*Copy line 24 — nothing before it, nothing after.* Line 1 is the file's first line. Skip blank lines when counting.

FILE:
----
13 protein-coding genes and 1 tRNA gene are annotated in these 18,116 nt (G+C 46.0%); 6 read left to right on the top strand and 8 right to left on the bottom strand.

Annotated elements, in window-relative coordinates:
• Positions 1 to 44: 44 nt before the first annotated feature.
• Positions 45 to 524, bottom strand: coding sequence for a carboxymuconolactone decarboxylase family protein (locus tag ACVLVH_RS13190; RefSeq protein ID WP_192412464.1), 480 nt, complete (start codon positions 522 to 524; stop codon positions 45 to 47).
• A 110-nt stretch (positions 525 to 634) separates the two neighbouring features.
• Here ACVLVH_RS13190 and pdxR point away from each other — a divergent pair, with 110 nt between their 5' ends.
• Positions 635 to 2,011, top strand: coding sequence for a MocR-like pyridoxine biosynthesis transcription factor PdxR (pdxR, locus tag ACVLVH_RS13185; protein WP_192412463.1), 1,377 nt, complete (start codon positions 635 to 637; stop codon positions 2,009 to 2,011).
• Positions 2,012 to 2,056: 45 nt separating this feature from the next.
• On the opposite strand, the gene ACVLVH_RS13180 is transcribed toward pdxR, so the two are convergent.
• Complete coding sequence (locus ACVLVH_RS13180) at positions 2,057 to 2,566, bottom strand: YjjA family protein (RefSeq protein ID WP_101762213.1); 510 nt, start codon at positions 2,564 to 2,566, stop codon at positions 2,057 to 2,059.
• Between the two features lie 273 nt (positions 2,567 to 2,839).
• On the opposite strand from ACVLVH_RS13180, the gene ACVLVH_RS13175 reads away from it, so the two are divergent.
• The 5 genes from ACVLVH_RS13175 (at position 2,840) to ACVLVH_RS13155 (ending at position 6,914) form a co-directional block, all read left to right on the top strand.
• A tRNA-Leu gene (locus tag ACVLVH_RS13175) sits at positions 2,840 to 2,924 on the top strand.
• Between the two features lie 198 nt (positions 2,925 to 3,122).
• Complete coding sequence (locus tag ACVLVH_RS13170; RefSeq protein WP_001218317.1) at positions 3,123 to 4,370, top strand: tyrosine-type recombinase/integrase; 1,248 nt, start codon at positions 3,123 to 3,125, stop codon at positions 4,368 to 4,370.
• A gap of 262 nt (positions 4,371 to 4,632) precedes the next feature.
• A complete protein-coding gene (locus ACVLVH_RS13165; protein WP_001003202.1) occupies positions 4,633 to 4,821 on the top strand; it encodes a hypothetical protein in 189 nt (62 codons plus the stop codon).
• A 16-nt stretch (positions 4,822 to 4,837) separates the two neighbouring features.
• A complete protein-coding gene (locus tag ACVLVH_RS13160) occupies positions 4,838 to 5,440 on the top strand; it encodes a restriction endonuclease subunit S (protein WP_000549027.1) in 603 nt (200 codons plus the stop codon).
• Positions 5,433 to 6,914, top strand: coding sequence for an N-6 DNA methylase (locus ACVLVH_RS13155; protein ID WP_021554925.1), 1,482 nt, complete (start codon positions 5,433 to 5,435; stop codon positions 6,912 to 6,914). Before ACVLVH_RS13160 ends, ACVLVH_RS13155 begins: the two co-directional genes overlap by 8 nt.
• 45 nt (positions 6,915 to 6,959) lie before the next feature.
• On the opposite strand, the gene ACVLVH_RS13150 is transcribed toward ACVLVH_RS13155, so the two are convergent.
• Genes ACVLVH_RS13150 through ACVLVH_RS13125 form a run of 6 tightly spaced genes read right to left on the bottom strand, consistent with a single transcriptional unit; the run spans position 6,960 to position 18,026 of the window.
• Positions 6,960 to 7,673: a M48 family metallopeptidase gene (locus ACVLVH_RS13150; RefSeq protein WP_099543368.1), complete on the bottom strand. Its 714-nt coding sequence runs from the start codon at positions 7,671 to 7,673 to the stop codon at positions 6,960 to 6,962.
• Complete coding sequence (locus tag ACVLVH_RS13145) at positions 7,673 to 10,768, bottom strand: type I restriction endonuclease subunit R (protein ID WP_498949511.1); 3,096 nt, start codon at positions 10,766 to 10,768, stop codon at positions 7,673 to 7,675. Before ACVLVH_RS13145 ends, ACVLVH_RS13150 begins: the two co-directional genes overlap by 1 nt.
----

• Genes ACVLVH_RS13150 through ACVLVH_RS13125 form a run of 6 tightly spaced genes read right to left on the bottom strand, consistent with a single transcriptional unit; the run spans position 6,960 to position 18,026 of the window.